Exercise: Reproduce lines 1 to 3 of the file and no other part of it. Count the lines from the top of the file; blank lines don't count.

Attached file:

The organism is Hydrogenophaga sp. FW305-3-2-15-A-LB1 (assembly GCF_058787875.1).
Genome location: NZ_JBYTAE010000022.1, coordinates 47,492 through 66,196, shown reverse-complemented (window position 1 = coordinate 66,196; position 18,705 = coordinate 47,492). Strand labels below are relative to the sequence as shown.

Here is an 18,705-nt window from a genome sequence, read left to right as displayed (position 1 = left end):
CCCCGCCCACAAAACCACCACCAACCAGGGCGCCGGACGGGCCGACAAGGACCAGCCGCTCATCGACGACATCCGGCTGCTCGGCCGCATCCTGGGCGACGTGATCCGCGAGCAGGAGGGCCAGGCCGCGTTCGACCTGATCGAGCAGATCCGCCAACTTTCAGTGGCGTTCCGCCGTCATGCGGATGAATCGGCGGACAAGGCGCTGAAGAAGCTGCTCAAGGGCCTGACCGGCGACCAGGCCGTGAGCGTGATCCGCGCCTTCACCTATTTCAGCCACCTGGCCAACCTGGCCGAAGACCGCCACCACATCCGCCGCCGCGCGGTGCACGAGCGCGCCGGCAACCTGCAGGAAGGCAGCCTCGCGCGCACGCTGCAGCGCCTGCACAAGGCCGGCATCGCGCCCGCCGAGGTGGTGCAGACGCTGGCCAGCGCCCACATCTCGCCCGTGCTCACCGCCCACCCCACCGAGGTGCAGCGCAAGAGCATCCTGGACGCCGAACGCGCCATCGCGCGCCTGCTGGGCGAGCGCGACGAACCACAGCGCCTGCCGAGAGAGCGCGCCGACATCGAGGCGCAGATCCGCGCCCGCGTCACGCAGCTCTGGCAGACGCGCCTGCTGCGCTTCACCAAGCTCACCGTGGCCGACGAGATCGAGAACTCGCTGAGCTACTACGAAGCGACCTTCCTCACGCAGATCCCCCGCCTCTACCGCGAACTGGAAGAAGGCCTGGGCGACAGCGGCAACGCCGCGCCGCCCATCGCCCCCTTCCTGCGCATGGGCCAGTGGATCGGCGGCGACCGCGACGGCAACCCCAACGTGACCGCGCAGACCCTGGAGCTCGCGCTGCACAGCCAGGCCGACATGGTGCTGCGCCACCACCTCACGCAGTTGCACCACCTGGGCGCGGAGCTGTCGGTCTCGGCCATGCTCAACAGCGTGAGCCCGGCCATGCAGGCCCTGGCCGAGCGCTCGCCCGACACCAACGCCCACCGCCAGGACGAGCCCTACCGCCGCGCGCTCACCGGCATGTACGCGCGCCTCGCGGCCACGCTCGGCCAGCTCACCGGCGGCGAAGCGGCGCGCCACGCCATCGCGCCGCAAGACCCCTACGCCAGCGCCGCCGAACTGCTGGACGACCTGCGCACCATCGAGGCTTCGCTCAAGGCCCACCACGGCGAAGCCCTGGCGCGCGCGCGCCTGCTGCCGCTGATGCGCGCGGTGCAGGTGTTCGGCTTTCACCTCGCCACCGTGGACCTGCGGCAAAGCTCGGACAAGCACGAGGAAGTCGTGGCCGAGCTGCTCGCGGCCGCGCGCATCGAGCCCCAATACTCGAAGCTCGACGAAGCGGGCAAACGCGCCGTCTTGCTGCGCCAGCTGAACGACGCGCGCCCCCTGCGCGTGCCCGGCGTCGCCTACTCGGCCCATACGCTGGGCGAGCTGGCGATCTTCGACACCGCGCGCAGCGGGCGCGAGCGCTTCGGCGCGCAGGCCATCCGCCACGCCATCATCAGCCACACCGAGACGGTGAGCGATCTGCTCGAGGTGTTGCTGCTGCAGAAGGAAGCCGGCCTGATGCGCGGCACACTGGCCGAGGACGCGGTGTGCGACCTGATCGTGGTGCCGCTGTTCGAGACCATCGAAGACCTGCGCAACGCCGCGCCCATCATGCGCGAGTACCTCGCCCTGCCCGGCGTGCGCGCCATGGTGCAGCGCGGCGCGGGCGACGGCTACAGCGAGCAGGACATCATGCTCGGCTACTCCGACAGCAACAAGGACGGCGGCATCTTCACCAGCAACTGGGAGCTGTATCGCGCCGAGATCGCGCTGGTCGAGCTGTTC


The organism is Hydrogenophaga sp. FW305-3-2-15-A-LB1 (assembly GCF_058787875.1).
Genome location: NZ_JBYTAE010000022.1, coordinates 47,492 through 66,196, shown reverse-complemented (window position 1 = coordinate 66,196; position 18,705 = coordinate 47,492). Strand labels below are relative to the sequence as shown.

Here is an 18,705-nt window from a genome sequence, read left to right as displayed (position 1 = left end):